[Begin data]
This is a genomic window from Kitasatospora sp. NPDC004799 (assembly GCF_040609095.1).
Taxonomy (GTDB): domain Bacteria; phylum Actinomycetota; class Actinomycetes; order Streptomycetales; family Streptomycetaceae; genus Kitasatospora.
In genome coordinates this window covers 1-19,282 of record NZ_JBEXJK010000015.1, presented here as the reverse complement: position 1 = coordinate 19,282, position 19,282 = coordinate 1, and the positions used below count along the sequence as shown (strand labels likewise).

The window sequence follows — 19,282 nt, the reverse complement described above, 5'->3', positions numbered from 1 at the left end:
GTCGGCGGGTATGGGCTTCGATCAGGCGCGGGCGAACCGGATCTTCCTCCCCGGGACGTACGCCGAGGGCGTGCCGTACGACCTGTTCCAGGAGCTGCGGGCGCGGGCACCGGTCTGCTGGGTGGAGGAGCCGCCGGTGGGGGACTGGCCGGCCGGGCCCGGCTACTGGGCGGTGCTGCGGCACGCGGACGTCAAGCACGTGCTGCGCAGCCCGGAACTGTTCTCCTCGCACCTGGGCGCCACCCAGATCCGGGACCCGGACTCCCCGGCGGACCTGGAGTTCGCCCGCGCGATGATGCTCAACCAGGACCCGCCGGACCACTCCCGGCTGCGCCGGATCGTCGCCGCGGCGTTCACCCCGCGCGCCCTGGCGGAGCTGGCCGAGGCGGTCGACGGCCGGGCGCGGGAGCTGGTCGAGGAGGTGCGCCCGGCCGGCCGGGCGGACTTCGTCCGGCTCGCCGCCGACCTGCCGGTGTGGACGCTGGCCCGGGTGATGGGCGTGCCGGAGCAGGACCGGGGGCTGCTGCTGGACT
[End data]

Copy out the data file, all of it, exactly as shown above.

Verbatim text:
This is a genomic window from Kitasatospora sp. NPDC004799 (assembly GCF_040609095.1).
Taxonomy (GTDB): domain Bacteria; phylum Actinomycetota; class Actinomycetes; order Streptomycetales; family Streptomycetaceae; genus Kitasatospora.
In genome coordinates this window covers 1-19,282 of record NZ_JBEXJK010000015.1, presented here as the reverse complement: position 1 = coordinate 19,282, position 19,282 = coordinate 1, and the positions used below count along the sequence as shown (strand labels likewise).

The window sequence follows — 19,282 nt, the reverse complement described above, 5'->3', positions numbered from 1 at the left end:
GTCGGCGGGTATGGGCTTCGATCAGGCGCGGGCGAACCGGATCTTCCTCCCCGGGACGTACGCCGAGGGCGTGCCGTACGACCTGTTCCAGGAGCTGCGGGCGCGGGCACCGGTCTGCTGGGTGGAGGAGCCGCCGGTGGGGGACTGGCCGGCCGGGCCCGGCTACTGGGCGGTGCTGCGGCACGCGGACGTCAAGCACGTGCTGCGCAGCCCGGAACTGTTCTCCTCGCACCTGGGCGCCACCCAGATCCGGGACCCGGACTCCCCGGCGGACCTGGAGTTCGCCCGCGCGATGATGCTCAACCAGGACCCGCCGGACCACTCCCGGCTGCGCCGGATCGTCGCCGCGGCGTTCACCCCGCGCGCCCTGGCGGAGCTGGCCGAGGCGGTCGACGGCCGGGCGCGGGAGCTGGTCGAGGAGGTGCGCCCGGCCGGCCGGGCGGACTTCGTCCGGCTCGCCGCCGACCTGCCGGTGTGGACGCTGGCCCGGGTGATGGGCGTGCCGGAGCAGGACCGGGGGCTGCTGCTGGACT